There is a growing need for marketers to evolve their promotional techniques to also focus on targeting shoppers in the 'pre-shopping stage' before they reach retail stores, according to Chris Boorman, product director for Coupons.com, who here explores how brands and retailers can put themselves on the customer's shopping list. This article is copyright 2013 The Best Customer Guide.

With a continued squeeze on household budgets, consumers are being far more sophisticated. They are not only increasingly using coupons and money off vouchers to reduce the weekly bill but the majority are now proactively researching these offers online beforehand.

But, as Boorman suggests, there is now a huge opportunity for both brands and retailers to reach consumers as they plan the weekly shop with targeted, relevant online offers that can be redeemed in store. In doing so, they can establish a clear engagement with the consumer along his or her entire path to purchase and drive significant incremental sales.

Consumer Motivation
Consumer behaviour has changed radically over the past few years. Driven by a combination of economic pressure and more relevant retailer/brand marketing, when it comes to the weekly shop consumers are increasingly planning ahead. A recent survey of over 1,000 consumers indicates that 88% typically make a list before embarking on the weekly shop and growing numbers using smart phones as part of the pre-shop activity to track down relevant offers.

Consumers are becoming savvier about how and where they spend, with growing numbers keen to exploit money off offers, such as coupons - now used by 9 out of 10 shoppers on a regular or occasional basis. The vast majority of consumers - 8 out of 10 - choose as much as 30% of the weekly shop based on the savings and discounts on offer; while 6 out of 10 consumers are buying more of their food and groceries on promotion, up from 40% in 2008.

But while the majority of purchases (90%) still take place offline, an estimated 40% of people prefer to ROPO ('research online, purchase offline') according to Google. Indeed, the way consumers are using the Internet to search for and receive offers continues to grow in both volume and sophistication.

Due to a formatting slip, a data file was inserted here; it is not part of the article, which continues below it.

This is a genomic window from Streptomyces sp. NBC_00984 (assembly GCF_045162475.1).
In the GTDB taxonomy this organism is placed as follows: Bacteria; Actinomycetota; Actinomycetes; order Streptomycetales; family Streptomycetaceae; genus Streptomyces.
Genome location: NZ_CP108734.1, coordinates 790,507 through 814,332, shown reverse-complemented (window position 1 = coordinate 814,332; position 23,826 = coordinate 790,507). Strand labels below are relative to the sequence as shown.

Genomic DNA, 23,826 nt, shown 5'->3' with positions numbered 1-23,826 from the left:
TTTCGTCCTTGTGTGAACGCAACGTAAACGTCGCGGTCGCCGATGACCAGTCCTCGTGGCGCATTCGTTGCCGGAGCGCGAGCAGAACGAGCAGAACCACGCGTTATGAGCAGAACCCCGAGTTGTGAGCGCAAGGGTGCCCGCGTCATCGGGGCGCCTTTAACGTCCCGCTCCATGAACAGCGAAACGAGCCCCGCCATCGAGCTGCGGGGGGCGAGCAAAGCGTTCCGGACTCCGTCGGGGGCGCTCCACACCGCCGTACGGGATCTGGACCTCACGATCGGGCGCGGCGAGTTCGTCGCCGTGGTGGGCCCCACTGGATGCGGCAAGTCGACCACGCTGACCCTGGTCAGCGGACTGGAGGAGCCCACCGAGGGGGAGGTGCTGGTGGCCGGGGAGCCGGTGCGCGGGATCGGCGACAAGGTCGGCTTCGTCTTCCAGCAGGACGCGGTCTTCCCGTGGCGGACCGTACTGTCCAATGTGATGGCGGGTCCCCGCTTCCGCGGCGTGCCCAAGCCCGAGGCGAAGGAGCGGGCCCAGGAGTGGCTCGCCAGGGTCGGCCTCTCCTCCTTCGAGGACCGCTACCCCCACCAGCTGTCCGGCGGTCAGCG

Almost three quarters (72%) chose online as the preferred channel for receiving money-off coupons; but they are also increasingly using social networks as a source of information on new products and offers. According to the latest figures from Experian Hitwise, Facebook receives an average of 40 million UK internet visits every single day, and social networks now accounts for 27% of all the time spent online in the UK in 2011.

Right Timing
There is a clear opportunity for retailers and brands to tap into this pre-shopping activity by targeting and engaging the increasing number of savvy, price sensitive yet value conscious consumers while they are in shopping mode, planning their shop and researching relevant offers online, yet not physically in store executing that purchase.

However, despite the use of loyalty cards, online registration and social networking to improve customer profiling too many of the offers remain impulse led. Few organisations have yet discovered an effective way of improving the timing of the offer and tapping into this critical pre-shopping planning phase.

Rather than rely upon the in store offer or till based/loyalty card coupon, brands and retailers can adopt a far more effective way of using coupons to target the consumer pre-shop. Indeed, while only 32% of consumers will use a coupon as part of a brand switch, over half (55%) would actually buy a product not normally on their shopping list if a coupon is available, providing a significant opportunity for brands to offer customers incremental value.

In doing so, brands and retailers can not only ensure they are on the list before the consumer goes shopping but also tap into the growing desire of individuals to share compelling and innovative offers via social networking - truly influencing and engaging with the consumer on his / her entire path to purchase.

Conclusion
So it is clear that both brands and retailers are currently missing out on a huge opportunity to exploit consumers' proven desire to both plan ahead and exploit the Internet to access the most relevant and compelling offers; as well as the extraordinary power of social networking to share up to the minute offers between peer groups at peak shopping periods.

As consumers get increasingly strategic about shopping, it is the organisation that can combine innovative use of offers that reflect desires for quality, quantity, price and relevance with the timeliness and ease of access that will be best placed to tap into the changing motivations that are affecting the weekly shop. Putting the right offer in front of the consumer as they pre-shop offers the chance to transform brand engagement and drive significant incremental sales.